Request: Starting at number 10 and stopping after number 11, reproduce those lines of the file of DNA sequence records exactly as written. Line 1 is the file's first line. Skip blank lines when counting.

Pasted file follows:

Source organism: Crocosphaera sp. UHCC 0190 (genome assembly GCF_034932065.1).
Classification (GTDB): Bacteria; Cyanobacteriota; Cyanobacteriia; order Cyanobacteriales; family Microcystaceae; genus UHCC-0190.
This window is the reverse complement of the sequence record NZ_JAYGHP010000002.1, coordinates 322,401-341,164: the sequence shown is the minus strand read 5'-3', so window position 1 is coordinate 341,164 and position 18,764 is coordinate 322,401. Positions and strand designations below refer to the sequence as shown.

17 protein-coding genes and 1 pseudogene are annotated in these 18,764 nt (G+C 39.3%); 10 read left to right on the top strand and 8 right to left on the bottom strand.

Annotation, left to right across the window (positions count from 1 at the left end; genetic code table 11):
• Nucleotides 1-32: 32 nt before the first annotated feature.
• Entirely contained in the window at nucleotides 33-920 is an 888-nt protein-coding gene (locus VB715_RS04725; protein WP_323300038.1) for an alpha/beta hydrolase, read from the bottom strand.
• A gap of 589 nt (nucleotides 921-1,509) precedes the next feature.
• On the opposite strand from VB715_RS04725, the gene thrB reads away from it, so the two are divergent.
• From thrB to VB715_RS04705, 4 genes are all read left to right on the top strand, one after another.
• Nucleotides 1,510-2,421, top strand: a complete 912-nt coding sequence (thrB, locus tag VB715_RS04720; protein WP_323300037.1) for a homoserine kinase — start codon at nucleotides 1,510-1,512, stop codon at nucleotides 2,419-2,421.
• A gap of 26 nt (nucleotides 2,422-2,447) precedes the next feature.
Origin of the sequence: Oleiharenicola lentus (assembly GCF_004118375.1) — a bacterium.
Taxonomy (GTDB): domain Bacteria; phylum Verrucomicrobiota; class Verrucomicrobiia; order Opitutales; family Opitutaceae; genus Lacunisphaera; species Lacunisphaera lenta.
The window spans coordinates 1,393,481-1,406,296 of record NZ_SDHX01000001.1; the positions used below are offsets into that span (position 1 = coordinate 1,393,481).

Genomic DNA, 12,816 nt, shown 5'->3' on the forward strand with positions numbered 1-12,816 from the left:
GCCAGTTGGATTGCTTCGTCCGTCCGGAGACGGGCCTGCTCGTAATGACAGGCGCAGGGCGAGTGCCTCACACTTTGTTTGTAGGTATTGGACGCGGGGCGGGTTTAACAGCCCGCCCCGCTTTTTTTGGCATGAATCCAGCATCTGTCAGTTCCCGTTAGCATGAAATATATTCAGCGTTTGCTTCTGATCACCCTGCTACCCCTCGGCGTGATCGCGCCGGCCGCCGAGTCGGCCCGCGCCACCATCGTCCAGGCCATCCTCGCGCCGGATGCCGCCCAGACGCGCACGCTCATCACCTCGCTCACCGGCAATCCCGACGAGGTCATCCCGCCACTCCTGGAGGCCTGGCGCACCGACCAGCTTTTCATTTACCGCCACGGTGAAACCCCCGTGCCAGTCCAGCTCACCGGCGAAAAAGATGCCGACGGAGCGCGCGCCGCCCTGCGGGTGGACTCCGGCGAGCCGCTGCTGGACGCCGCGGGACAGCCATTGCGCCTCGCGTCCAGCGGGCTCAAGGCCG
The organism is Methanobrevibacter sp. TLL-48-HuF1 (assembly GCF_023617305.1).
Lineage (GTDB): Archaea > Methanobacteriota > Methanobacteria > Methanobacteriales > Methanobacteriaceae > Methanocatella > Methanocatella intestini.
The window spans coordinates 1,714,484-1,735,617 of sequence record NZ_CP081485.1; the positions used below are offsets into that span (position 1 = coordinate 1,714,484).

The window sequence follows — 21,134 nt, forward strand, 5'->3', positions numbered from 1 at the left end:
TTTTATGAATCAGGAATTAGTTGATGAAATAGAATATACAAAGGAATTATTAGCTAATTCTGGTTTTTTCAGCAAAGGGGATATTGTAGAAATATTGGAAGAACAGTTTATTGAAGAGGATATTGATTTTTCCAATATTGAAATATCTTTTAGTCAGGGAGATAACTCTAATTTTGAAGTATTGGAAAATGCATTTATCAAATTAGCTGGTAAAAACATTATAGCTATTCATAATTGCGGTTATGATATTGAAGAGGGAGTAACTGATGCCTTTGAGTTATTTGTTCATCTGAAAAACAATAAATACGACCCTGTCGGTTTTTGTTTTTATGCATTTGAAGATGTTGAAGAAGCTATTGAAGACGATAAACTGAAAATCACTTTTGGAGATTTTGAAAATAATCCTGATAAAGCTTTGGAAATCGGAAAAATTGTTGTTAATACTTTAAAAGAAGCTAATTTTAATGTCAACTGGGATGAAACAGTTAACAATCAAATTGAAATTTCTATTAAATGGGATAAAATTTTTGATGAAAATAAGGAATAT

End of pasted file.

• From thrB to VB715_RS04705, 4 genes are all read left to right on the top strand, one after another.
• Nucleotides 1,510-2,421, top strand: a complete 912-nt coding sequence (thrB, locus tag VB715_RS04720; protein WP_323300037.1) for a homoserine kinase — start codon at nucleotides 1,510-1,512, stop codon at nucleotides 2,419-2,421.